Is the slugging beauty trend beneficial for everyone?

Published June 1, 2022

Published

picture of a woman applying moisturizing gel to her face

If you keep an eye on internet beauty trends, you may have heard of a skin care routine called slugging. Slugging refers to slathering your face in a thick, petroleum-based product before bedtime. The idea, which is believed to have originated in South Korea, is to seal in moisture and prevent hydration loss overnight. 

When products made with petroleum-based ointments are applied to the face, it takes on a slimy, shiny appearance (similar to what a slug would leave behind). Fans of slugging believe it makes their facial skin softer, suppler and better hydrated, but the trend isn't exactly a new idea. Grandmothers used similar skin care routines generations ago. 

The question remains: Should everyone be trying it? Is it safe for those with skin conditions? 

"There may be times when slugging may be helpful if a person suffers from severe dryness or eczema," says Ronald Sulewski, MD, Nebraska Medicine dermatologist. "For the average person, though, it may not do much. I probably won't be pointing many patients to slugging, but if a person loves it and their skin is a good fit for it, I probably wouldn't deter them from it."

Is slugging safe if I have a skin condition?

The answer to this depends on what type of skin condition you may have. 

Acne-prone skin or blackheads

Certain online videos claim slugging can help eliminate blackheads, but Dr. Sulewski disagrees. "If you're prone to acne, I wouldn't recommend slugging," he explains. "Especially those with a condition like acne cosmetica, because thicker balms can actually cause acne or make the condition worse. In addition, sweat glands can end up blocked with thick ointments and cause milia, a tiny pimple-like condition, especially in an acne-prone person."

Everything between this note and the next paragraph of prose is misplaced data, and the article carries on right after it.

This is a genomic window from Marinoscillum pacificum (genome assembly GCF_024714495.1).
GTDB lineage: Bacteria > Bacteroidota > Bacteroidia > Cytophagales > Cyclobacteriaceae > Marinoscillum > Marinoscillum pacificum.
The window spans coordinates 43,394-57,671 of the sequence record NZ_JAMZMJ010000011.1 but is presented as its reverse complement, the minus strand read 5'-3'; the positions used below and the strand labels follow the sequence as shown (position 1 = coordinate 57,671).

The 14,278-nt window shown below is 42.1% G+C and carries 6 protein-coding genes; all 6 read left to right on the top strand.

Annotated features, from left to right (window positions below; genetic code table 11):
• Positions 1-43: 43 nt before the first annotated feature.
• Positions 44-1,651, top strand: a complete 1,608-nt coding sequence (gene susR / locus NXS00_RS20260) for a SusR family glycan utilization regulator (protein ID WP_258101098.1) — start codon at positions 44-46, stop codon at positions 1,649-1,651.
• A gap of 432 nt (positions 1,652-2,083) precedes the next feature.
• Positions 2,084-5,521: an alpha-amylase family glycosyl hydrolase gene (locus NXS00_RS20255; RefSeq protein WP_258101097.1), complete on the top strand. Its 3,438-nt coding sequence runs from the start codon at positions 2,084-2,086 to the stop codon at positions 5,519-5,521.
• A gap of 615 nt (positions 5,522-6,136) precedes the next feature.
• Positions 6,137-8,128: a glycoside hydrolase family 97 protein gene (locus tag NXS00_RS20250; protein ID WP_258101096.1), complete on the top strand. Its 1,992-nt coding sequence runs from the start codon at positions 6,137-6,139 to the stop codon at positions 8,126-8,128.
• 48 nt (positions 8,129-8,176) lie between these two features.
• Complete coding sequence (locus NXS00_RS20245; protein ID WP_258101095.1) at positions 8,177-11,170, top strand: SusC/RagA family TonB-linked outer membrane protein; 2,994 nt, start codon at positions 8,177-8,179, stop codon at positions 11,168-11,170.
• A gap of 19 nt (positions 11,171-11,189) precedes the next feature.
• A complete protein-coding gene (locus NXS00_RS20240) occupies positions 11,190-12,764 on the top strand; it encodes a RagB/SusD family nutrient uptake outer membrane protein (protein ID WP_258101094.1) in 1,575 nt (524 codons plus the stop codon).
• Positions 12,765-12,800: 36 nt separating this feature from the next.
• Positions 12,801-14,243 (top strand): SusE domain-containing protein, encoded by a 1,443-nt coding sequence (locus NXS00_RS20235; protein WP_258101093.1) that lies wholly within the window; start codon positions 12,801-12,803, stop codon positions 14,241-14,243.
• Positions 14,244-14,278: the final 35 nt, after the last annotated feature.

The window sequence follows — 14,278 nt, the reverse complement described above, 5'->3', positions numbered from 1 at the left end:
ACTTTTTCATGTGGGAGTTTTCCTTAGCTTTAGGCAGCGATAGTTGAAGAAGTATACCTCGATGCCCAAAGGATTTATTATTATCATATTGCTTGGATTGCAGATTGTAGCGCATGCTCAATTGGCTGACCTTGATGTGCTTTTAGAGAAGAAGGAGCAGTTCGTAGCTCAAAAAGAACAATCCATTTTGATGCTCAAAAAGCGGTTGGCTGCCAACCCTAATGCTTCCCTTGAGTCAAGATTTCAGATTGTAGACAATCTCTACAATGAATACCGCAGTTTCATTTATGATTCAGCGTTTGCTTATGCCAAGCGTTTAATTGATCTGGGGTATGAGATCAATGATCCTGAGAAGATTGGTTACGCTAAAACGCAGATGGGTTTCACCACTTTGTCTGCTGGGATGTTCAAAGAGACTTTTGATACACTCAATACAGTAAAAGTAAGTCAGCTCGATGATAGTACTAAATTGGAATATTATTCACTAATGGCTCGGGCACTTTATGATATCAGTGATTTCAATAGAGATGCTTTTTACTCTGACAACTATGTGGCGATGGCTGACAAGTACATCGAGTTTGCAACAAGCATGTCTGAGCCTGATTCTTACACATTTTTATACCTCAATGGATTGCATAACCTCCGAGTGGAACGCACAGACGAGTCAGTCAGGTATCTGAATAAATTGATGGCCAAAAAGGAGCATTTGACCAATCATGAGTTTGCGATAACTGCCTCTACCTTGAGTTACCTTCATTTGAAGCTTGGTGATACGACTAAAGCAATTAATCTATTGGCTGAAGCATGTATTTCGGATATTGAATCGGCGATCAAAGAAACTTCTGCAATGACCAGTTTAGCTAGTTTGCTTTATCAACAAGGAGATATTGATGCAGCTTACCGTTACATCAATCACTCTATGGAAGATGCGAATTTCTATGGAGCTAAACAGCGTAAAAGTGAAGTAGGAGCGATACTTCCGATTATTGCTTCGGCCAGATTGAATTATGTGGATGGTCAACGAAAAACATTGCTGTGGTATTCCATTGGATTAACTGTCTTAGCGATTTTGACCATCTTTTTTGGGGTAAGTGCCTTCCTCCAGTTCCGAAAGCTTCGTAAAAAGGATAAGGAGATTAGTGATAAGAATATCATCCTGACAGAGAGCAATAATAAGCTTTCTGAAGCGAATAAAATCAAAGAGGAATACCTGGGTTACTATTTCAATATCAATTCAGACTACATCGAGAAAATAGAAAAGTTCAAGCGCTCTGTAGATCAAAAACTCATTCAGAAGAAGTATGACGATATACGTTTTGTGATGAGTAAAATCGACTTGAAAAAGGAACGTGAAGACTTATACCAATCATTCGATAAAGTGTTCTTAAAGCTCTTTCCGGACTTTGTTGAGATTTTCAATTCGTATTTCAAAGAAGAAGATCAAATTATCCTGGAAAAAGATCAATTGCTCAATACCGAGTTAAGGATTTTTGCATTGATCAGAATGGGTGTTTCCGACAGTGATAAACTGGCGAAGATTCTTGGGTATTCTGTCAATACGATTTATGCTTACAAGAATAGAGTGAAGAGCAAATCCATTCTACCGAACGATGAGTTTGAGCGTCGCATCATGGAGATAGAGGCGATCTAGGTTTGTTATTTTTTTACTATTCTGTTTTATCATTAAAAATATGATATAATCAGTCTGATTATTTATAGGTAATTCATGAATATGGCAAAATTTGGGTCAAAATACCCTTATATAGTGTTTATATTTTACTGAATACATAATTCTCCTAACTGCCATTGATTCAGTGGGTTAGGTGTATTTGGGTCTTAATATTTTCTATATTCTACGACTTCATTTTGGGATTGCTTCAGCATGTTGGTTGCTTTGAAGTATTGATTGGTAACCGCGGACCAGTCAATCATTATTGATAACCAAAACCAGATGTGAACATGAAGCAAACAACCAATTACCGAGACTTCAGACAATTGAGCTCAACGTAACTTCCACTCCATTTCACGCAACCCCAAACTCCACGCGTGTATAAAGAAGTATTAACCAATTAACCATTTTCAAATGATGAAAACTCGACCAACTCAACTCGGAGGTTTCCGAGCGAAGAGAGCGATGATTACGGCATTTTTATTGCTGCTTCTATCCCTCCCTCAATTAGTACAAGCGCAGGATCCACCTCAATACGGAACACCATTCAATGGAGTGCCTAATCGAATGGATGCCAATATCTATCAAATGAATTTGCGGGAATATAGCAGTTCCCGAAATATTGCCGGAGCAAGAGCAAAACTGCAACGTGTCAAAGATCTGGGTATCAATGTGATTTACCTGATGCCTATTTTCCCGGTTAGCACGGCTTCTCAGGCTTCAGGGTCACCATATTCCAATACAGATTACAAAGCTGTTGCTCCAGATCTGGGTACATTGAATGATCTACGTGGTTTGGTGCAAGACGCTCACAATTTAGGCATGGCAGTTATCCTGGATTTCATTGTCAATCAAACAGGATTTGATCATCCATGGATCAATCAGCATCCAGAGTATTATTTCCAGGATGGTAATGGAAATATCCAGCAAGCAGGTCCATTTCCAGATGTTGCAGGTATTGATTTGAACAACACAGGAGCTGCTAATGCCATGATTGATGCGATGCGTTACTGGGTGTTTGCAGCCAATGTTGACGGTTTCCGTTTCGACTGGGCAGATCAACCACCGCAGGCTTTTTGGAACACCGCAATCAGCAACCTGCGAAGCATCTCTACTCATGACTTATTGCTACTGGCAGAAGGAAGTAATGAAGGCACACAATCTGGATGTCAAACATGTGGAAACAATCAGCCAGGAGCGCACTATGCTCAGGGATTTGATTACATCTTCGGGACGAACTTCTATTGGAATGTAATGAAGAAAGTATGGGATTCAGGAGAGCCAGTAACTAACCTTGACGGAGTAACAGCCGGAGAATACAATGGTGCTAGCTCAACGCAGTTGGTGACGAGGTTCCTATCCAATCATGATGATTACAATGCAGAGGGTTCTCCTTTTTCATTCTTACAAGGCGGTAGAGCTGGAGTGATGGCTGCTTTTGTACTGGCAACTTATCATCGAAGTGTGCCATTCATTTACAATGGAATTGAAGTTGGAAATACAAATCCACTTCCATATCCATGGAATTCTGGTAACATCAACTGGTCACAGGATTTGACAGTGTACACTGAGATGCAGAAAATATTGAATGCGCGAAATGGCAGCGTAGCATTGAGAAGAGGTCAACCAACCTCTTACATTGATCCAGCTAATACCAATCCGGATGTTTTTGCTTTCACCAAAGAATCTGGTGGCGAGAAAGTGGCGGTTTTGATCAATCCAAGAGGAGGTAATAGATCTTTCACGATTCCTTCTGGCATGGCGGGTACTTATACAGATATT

Rosacea

You may be a good fit for slugging if you have conditions that make you prone to dry skin (like eczema and rosacea). Those with rosacea that have red, dry, and irritated skin could see benefits from slugging. Slugging is not a good idea for people with papulopustular rosacea, which is more like acne-prone skin. "With conditions like rosacea, slugging may not necessarily be a bad thing, but those with the condition need to be really careful what they put on their skin, says Dr. Sulewski. "It truly depends on what type of rosacea you have, so it's best to consult a dermatologist before trying it." 

Psoriasis

Psoriasis isn't very common on the face but sometimes may occur around the hairline. Slugging may or may not be helpful, but it most likely won't cause harm.

As a sunburn treatment

One may think slathering a thick ointment over a sunburn would help rehydrate the skin, but a good quality facial cream is a better choice. Thicker ointments can trap the heat in, making someone with a sunburn even more miserable, prolonging the burning sensation.

If you have something going on with your skin, and you're not sure what it is

If you suspect an issue with your facial skin, avoid slugging until you see a dermatologist to rule out an infection or other undiagnosed skin condition.

Should I use an anti-aging product along with slugging?

Certain anti-aging products are not good to combine with slugging. Using an anti-aging product before slugging can potentially amplify the intensity of the anti-aging product and cause chemical burns. A dermatologist can help you tailor your skin care regimen to avoid harming your skin. 

What if I want to try slugging but am not sure about it?

"If I had a patient who wanted to try slugging, first I'd make sure whatever skin condition they may have would not be exacerbated by it," says Dr. Sulewski. "If a patient is looking for an anti-aging treatment, typically we would look for a product with more focused anti-aging properties instead. We'd recommend easier methods for someone with very dry skin, such as a cream that's not as thick and goopy as petroleum-based ointments." 

If your skin is a good candidate for slugging and you'd like to give it a try, be sure to start with a clean face and clean hands. Spread a thin layer either on the whole face or small parts of the face that are driest, and place a towel on your pillowcase to keep it clean while you sleep.

Before trying a new skin care routine, it's wise to understand the dos and don'ts for at-home facials and the best skin care routine for any skin type.

Do you have a skin concern?
Call 800-922-0000 to set up an appointment with one of our many skilled dermatologists.